Three Poems

by John Paul Lederach

A brilliant artist once said blessed are the peacemakers. In Spanish the phrase translates literally as on a good adventure are those who work for peace. In both English and Spanish the words work and make emerge from the Greek poíésis and an etymology that brings us the modern word poetry and which originally conveyed the idea of crafting something of high quality and beauty. Perhaps a combined translation would catch the spirit: “On a blessed odyssey are those who poetically craft peace.”

My formal education and professional training in peacebuilding prepared me to analytically understand and technically respond to human conflict. Precious little of that investment provided a foundation to poetically craft peace, or what we could call the heartflow that takes notice of the unspeakable, attends to the invisible, faces and names the ugliness of suffering while seeking to transform it toward the beauty of compassionate justice. In the hardened lands of violent conflict pax-poíésis gathers like dirt in sidewalk cracks, creating liminal seedbeds that birth the unexpected.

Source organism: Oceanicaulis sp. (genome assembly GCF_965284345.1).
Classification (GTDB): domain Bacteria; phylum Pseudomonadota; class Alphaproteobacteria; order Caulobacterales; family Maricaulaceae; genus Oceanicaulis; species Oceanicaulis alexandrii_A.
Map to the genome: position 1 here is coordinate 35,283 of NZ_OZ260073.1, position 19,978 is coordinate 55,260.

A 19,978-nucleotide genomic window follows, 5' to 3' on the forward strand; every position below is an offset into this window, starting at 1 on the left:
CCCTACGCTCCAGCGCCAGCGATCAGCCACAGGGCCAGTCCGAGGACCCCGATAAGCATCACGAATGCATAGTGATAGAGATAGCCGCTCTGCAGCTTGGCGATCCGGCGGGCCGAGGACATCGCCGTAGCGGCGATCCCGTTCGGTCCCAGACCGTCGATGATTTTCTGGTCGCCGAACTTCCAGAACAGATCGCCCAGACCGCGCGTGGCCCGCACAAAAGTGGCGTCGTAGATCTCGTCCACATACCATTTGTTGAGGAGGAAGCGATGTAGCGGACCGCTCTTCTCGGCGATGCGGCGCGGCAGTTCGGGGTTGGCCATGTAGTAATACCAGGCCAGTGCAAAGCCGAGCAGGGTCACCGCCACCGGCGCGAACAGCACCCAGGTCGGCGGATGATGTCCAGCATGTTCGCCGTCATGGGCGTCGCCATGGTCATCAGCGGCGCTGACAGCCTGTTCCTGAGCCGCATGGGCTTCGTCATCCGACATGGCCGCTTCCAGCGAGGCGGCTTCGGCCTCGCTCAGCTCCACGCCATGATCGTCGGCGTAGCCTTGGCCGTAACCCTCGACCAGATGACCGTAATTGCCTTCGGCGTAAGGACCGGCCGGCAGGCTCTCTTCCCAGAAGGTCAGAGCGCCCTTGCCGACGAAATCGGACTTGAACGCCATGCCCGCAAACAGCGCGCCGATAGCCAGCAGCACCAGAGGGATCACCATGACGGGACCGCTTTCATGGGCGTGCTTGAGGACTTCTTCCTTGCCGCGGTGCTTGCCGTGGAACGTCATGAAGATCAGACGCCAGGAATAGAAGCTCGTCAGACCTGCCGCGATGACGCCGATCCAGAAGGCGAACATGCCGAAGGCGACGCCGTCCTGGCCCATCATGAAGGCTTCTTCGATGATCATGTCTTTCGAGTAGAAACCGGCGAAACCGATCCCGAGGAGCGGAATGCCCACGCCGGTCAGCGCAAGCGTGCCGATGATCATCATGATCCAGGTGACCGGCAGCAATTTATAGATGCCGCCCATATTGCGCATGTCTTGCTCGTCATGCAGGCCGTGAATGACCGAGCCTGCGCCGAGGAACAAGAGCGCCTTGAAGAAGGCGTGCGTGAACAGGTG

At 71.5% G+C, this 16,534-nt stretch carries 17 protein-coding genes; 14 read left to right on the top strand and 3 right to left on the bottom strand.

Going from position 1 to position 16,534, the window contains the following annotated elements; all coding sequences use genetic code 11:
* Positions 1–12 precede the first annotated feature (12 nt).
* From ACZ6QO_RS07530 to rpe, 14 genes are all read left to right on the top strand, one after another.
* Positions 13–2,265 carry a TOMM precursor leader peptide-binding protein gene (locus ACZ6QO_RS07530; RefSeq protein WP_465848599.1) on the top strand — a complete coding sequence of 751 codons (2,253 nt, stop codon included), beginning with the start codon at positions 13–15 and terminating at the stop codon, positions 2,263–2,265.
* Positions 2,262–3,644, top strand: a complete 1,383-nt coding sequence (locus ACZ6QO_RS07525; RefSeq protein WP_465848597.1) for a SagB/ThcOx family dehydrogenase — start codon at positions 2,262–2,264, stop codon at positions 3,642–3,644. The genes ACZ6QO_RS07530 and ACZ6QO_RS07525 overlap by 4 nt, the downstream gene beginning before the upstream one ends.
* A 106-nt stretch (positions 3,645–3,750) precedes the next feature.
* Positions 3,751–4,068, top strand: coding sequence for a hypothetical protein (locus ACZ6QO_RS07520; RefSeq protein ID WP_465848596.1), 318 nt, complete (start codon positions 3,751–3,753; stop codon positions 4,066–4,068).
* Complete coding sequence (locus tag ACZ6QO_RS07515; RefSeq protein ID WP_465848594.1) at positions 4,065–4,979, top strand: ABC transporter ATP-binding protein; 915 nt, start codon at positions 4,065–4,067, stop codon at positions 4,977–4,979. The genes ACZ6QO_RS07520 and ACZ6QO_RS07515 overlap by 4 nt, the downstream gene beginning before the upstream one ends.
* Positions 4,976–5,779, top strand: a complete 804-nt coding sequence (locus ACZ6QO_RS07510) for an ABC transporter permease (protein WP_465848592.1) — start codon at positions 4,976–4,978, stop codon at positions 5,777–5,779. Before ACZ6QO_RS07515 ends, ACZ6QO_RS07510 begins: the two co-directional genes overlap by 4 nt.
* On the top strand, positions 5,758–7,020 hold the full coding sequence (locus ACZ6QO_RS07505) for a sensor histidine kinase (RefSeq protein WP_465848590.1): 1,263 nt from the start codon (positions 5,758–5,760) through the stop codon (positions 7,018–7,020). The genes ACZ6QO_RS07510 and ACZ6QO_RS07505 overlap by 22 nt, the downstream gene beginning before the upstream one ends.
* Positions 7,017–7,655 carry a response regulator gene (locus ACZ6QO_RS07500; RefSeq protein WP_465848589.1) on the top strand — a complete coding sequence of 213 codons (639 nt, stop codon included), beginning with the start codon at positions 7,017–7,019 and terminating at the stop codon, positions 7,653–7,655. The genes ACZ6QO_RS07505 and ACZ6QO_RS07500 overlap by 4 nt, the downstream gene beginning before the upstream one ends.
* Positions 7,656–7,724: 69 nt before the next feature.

For many years as a peace professional I stopped writing poetry. Then poems crept in on the margins of “formal” work until they found a home at the center of how I envision the craft of moving between enmities. I watch for them now -- in conversations, in my musings and mutterings, in the lived experience, these seedlings of life that defy the barrenness of violence. I have included here several poems that I wrote in the months following 9/11. Three moments. Three countries. Three conversations.

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